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Benchmark

To achieve the best performance with Alpa, one needs to run a full auto-parallelization search for the target model on a target cluster. The search procedure can take a significant amount of time. To make the benchmark feasible in a short amount of time, this documentation provides:

  • Instructions for benchmarking the solutions found on an AWS p3.16xlarge cluster.
    You can use these to quickly run Alpa, see how Alpa works, and get an estimation of the performance. The performance may not be the best if your cluster is not an AWS p3.16xlarge cluster.
  • Instructions for running the full search.
    You can use these to fully benchmark the auto-parallelization ability of Alpa.

Benchmark Pre-found Solutions

Start a Ray Cluster

Alpa uses a distributed framework Ray to manage the cluster and distributed workers. Here, we provide instructions for manually launching a ray cluster. You can also refer to the Ray documentation for more methods on launching and managing ray clusters.

  1. Pick one node as the head node and run the command below on it
    ray start --head
    
  2. For all other nodes, connect them to the head node following the instructions printed by the previous command. Skip this step if you only have one node.
    # The command should look like this, but with the ip address and password printed by the previous command. 
    ray start --address='172.31.31.37:6379' --redis-password='5241590000000000'
    

You can check the cluster status by

ray status

You should be able to see the number of CPUs and GPUs available on your cluster. All nodes should have alpa installed.

GPT-3

Run the benchmark with all GPUs in your cluster.

python3 benchmark.py --suite gpt.perf_test_auto

You can also specify the number of hosts and the number of devices per host.

python3 benchmark.py --suite gpt.perf_test_auto --num-hosts 2 --num-devices-per-host 8

Mixture-of-Expert Transformer

Similar to the previous subsection.

python3 benchmark.py --suite moe.perf_test_auto

Wide-ResNet

Similar to the previous subsection.

python3 benchmark.py --suite wresnet.perf_test_auto

Run Full Search

Generate Profiling Database

Alpa requires a cost model to estimate the performance of different parallelization strategies. This cost model is based on profiling results on the target cluster. We can generate a profiling database with the following commands, which profiles the time costs of various computation and communication patterns. Note that this procedure is very slow and can take hours, but you only need to do it once for your cluster.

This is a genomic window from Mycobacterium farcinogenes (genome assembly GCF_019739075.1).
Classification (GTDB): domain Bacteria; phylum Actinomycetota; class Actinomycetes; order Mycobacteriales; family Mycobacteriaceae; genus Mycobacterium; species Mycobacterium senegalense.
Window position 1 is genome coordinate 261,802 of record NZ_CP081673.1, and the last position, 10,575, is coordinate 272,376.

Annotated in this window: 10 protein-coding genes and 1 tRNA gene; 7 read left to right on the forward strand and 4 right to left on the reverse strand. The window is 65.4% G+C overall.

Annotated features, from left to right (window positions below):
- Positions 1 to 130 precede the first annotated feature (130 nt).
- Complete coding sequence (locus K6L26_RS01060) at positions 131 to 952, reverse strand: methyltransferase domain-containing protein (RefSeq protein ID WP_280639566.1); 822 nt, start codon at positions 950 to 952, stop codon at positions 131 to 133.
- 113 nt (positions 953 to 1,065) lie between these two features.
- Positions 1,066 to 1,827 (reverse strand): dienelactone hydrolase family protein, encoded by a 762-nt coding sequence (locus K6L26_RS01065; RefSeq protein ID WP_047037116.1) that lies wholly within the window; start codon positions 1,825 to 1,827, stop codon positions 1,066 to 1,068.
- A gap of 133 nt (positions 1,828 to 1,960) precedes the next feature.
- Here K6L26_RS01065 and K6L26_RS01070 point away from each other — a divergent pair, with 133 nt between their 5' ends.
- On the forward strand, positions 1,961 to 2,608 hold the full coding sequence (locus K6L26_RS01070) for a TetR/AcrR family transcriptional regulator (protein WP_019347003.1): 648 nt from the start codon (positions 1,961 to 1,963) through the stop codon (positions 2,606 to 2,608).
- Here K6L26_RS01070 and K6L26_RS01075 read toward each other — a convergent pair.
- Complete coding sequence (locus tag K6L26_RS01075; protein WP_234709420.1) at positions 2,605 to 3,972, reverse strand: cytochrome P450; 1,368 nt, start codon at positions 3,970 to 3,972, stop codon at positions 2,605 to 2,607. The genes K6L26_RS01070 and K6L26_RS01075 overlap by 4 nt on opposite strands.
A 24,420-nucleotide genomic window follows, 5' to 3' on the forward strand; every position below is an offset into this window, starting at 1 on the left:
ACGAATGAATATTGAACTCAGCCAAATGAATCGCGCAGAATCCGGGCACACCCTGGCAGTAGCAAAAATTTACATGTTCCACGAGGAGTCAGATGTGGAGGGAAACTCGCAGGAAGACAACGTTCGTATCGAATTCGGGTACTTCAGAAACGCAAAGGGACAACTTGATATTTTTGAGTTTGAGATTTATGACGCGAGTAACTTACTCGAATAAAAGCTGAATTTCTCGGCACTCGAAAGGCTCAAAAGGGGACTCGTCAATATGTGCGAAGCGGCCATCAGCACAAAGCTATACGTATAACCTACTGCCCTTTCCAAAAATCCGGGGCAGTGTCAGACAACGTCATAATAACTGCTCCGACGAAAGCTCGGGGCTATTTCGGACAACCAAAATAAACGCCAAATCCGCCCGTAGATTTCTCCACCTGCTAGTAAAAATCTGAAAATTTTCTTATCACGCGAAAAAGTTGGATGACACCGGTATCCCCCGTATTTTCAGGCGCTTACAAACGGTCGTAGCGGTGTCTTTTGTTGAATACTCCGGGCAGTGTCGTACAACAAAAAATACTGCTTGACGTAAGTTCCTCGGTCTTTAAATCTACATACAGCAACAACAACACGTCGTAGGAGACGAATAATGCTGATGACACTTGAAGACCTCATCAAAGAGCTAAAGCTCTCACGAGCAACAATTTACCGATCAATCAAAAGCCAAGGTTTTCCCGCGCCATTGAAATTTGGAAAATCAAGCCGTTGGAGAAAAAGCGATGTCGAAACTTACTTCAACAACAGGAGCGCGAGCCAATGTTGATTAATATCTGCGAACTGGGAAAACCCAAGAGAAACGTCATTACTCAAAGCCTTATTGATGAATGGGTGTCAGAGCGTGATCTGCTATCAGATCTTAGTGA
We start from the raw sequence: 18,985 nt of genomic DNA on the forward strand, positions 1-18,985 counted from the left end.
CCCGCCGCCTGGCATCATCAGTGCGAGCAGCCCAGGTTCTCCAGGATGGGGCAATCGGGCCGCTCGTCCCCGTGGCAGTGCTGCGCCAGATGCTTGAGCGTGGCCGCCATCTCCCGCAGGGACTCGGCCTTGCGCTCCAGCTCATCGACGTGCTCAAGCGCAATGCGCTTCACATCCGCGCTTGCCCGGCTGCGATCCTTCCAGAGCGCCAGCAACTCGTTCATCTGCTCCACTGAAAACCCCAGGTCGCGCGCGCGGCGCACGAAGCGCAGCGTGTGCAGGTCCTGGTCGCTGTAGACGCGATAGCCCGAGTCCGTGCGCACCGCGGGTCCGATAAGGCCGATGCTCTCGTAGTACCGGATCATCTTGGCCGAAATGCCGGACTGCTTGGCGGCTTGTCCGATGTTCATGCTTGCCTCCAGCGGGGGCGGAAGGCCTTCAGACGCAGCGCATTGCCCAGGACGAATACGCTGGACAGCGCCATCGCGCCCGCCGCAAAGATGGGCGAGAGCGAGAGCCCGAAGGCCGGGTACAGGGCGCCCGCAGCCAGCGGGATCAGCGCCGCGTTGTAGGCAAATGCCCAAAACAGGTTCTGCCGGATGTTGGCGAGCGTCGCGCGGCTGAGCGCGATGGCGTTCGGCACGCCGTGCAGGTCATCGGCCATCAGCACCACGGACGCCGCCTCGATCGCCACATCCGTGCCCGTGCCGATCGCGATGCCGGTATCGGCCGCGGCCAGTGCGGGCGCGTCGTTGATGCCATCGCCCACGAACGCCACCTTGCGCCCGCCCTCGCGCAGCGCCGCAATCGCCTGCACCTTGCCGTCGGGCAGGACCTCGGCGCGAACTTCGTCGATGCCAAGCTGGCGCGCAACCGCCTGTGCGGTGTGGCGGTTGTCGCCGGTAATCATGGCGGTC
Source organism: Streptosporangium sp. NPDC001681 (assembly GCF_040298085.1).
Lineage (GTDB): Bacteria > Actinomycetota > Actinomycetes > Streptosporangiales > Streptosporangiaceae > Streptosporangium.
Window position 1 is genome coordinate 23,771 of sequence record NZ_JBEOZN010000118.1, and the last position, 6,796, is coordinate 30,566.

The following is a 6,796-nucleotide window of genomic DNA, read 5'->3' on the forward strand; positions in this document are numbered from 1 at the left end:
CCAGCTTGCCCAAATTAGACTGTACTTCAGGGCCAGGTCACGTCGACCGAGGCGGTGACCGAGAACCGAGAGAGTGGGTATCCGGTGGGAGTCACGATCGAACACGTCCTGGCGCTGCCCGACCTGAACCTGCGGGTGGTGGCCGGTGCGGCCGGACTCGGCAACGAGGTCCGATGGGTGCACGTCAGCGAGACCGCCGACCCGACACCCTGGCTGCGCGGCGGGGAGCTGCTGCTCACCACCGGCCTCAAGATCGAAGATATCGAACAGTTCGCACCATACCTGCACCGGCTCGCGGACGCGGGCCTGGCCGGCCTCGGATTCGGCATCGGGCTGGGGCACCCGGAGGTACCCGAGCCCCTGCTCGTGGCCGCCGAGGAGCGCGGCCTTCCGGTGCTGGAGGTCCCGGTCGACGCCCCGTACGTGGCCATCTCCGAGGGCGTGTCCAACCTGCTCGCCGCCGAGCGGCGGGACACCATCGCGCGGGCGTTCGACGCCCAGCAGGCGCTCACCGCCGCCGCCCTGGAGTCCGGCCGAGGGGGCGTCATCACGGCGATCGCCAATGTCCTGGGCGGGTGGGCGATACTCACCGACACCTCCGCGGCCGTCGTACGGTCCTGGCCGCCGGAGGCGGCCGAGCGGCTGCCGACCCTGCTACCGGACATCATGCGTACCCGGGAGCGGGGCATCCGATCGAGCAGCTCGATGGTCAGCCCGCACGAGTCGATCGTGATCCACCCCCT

1. Start a Ray cluster
  2. Generate the profiling database
# for AWS p3.16:
python3 gen_prof_database.py --max-comm-size-intra-node 32 --max-comm-size-inter-node 29

# for AWS p4.24 with EFA:
python3 gen_prof_database.py --efa --max-comm-size-intra-node 33 --max-comm-size-inter-node 30 --max-fail-retry 8

Run Search

python3 benchmark.py --suite gpt.grid_search_auto

A Quick Performance Test

This is a quick test for checking performance regressions. Developers should at least run this test to make sure their modifications do not introduce performance regressions.

python3 benchmark.py --suite gpt.perf_test_manual

Expected output on AWS p3.16 (10/17/2022)

ubuntu@ip-172-31-34-216:~/efs/alpa/benchmark/alpa$ python3 benchmark.py --suite gpt.perf_test_manual
Working on case: BenchmarkCase(batch_size=32, model_config=GPTModelConfig(seq_len=1024, hidden_size=2560, num_layers=32, num_heads=32, vocab_size=51200), num_micro_batches=4, parallel_mode='uniform', parallel_args=UniformParallelArgs(prefer_reduce_scatter=True, use_remat=True, dp=2, op=2, pp=2, force_batch_dim_mapping=True))
 - Prepare input: 0.05 s
 - Create train state: 8.37 s
 - Compile (driver): 67.38 s
 - Compile (worker): 21.99 s
Iteration 0 ...
Iteration 1 ...
Iteration 2 ...
 - Benchmark: 18.83 s
Type: gpt  Model Config: GPTModelConfig(seq_len=1024, hidden_size=2560, num_layers=32, num_heads=32, vocab_size=51200)  #Microbatch: 4  #GPU: 8  Parallel Config: UniformParallelArgs(prefer_reduce_scatter=True, use_remat=True, dp=2, op=2, pp=2, force_batch_dim_mapping=True)  Mean Time (s): 2.464  Std Time (s): 0.000  #Params (Billion): 2.649B  TFLOPs: 37.01  Peak Mem (GB): 8.745  Metadata: {'compilation_times': 'None', 'compute_cost_file_name': 'None', 'forward_stage_layer_ids': 'None', 'submesh_shapes': 'None', 'logical_mesh_shapes': 'None', 'autosharding_option_dicts': 'None'}

Advanced Usage

Benchmark pipeshard parallel case:

python benchmark.py --suite gpt.perf_test_auto

Benchmark shard parallel case (i.e. only intra-opeartor parallelism, no pipeline parallelism). Add --local in the end to run the benchmark with the local cluster without ray.

python benchmark.py --suite gpt.perf_test_fast_2d --shard-only [--local]

Some benchmarks are inference benchmarks:

python benchmark.py --suite gpt_inference.profile

Add --profile-driver-time to derive the latency from the driver. This flag will also turn off the synchronization barrier after each benchmarking step. Specially, for inference case, this turns streaming inference on and the model will pipeline different input batches (in addition to pipelining different micro-batches).

python benchmark.py --suite gpt_inference.profile --profile-driver-time

Add --profile_stage_execution_time to derive the stage execution timeline for each requests and dump into chrome tracing files in folder $PWD/chrome_trace/.

python benchmark.py --suite gpt_inference.profile --profile-stage-execution-time

We also include a convenient script run_exp.py to run multiple benchmarks with different cluster configurations. For example, to run all gpt search cases:

python run_exp.py gpt